Many Americans have little or no retirement savings. When they retire, the hard, cold reality hits them. They cannot afford to live in the community, where they raised their children. They will have to look for a less expensive place to live. One of the most significant expenses for aging adults is long-term care. If you are looking at different options for where to settle for your golden years, you should explore how long-term care services and supports compare across the United States.
The AARP Public Policy Institute compiles a reference book every year, called “Across the States: Profile of Long-Term Services and Supports.” Over the last 25 years, the book has grown to include thousands of data points and valuable analysis to make sense of the numbers.
The 2018 edition of the AARP reference book contains a wealth of information for people wanting to find a state that offers generous services and support to seniors. You can find information by state about things like:
- The current age demographics and expected numbers for the future
- How many people in the state are disabled
- How much care costs in that state
- Information on the numbers of family caregivers
- Services available in the home and community
- Nursing facilities
- The long-term services and supports which Medicaid provides in that state
- Demographic data about income, poverty and living arrangements
- Private long-term care insurance statistics (95 percent of Americans do not carry this insurance)
We do not have a national system that provides Medicaid-funded long-term services and supports (LTSS). Unlike Medicare, Medicaid programs are different in every state. Medicare does not provide long-term care services, so most people rely on Medicaid to pay for some of all of their LTSS. One state might have all the services you need at little or no cost, and a neighboring state might provide much less assistance. Some people improve their quality of life immensely, by moving to a nearby state.
Differences in State LTSS Programs
The 2018 AARP report is 84 pages long, so we cannot cover all the details in this article. Here are a few of the highlights:
- Some states (including New Mexico) spend 73 percent of their total LTSS funds on home and community-based services (HCBS) for the elderly and disabled, compared to only 13 percent in some other states (Kentucky and New Hampshire). Adequate care services in the home and community can make it possible for a person to continue living at home, rather than having to move into a nursing home.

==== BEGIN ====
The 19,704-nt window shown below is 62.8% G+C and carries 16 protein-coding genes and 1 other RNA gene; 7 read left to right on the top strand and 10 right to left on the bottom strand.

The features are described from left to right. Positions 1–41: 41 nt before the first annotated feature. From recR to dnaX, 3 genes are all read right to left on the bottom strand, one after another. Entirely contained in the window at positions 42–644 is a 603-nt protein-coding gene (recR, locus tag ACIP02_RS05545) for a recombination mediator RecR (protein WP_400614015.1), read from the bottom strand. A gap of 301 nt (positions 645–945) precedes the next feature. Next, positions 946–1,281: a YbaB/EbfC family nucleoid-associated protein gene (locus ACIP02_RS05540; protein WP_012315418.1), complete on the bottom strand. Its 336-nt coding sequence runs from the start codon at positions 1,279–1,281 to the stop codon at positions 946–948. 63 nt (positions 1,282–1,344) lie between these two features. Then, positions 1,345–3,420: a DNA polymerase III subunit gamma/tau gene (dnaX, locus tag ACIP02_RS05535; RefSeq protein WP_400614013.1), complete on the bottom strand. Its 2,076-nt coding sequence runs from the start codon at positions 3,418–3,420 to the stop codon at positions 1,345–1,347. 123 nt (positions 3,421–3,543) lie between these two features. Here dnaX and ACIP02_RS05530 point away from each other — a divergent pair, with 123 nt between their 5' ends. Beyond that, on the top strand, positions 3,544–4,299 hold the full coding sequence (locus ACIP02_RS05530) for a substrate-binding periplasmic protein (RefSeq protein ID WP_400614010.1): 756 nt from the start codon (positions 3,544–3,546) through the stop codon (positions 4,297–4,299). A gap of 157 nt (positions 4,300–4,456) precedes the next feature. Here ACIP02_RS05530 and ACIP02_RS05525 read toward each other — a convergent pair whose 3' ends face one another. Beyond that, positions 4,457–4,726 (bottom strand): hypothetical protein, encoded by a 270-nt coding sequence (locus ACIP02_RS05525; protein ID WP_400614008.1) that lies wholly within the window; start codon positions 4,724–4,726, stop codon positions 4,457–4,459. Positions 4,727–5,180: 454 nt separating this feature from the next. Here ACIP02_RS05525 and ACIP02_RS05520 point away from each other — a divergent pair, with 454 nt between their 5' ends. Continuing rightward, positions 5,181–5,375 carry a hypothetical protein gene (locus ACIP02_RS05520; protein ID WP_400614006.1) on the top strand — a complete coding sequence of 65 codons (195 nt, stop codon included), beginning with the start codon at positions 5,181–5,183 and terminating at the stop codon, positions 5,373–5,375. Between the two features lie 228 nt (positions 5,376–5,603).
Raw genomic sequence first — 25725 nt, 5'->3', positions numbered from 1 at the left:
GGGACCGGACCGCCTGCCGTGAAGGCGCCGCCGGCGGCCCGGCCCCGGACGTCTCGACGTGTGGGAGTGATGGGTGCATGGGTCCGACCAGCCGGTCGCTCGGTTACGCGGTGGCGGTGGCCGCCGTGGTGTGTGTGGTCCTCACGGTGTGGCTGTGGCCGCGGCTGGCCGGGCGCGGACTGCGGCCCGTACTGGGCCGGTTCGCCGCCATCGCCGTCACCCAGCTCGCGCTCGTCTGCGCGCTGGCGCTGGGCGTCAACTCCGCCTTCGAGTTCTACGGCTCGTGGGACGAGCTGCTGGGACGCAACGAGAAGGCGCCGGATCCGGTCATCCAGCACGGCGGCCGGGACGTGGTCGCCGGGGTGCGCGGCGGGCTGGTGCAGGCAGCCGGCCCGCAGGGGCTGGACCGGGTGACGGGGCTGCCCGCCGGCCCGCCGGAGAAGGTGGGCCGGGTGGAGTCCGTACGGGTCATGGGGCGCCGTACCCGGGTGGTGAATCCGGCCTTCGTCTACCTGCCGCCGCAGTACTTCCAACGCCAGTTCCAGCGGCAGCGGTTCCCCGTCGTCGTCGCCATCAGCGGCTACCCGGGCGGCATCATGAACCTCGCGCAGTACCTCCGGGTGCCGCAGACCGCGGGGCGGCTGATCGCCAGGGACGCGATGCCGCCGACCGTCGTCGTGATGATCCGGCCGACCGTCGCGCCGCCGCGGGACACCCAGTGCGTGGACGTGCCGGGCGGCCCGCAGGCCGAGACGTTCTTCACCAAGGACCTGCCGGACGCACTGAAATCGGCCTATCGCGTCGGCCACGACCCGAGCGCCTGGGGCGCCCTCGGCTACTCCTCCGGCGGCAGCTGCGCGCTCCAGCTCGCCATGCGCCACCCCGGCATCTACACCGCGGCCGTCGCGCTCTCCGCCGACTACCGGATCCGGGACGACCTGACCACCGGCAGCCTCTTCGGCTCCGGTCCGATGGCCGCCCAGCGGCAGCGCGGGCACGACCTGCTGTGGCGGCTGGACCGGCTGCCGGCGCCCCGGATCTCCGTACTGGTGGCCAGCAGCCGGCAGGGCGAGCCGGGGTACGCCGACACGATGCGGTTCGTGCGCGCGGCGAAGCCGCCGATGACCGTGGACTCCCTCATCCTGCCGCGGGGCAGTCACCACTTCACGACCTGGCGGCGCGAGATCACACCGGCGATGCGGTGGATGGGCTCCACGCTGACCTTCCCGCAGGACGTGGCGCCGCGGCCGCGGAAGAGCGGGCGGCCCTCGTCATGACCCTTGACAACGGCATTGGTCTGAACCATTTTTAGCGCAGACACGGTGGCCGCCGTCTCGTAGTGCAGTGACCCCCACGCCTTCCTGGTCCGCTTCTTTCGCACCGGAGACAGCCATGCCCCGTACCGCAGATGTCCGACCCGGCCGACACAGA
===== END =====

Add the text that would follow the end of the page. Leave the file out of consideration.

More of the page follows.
- Some states are spending less on LTSS and HCBS now than they did in 2011.
- Southern states have higher rates of poverty among older adults than other regions of the country. Fewer than 30 percent of the people age 65 and over in Alaska, Hawaii, New Hampshire, and Maryland live below 250 percent of the national poverty level. This compares to 42 percent of older adults living in Mississippi, Louisiana, Tennessee, New Mexico, Kentucky, Alabama, Arkansas, and West Virginia. Since part of the Medicaid funds come from state sources, a poorer state will have more people in need but fewer dollars to fund the services they need.
- The demographics about people in need encompass more than just poverty. Cognitive difficulties and self-care needs are factors as well as income. These needs vary significantly from one state to the next. Only five percent of older people in Colorado have self-care needs, compared to 11 percent in Mississippi. Only six percent of older people in South Dakota have cognitive challenges, compared to 12 percent in Mississippi.
- Medicaid spent a total of $75 billion on home and community-based care services for older adults in 2013, compared to family caregivers, who provided services worth $470 billion in that year.
- Oregon has 121 units in assisted living and residential care communities per 1,000 people age 75 or older. Louisiana only has 20 units per 1,000 people in this age group.
- Only seven percent of people living in long-term care facilities in Hawaii receive antipsychotic medication, compared to 20 percent in Oklahoma.
You should consider many factors when evaluating where to live when you retire. Get information from multiple sources. Get advice from friends, relatives and social services agencies.
Every state makes its own regulations. Be sure to talk with an elder law attorney near you to find out how your state might differ from the general law of this article.
AARP. “Across the States: Profiles of Long-Term Services and Supports.” (accessed October 31, 2019) https://blog.aarp.org/thinking-policy/across-the-states-profiles-of-long-term-services-and-supports
AARP. “Across the States 2018: Profiles of Long-Term Services and Supports.” (accessed October 31, 2019) https://www.aarp.org/ppi/info-2018/state-long-term-services-supports.html?CMP=RDRCT-PPI-CAREGIVING-082018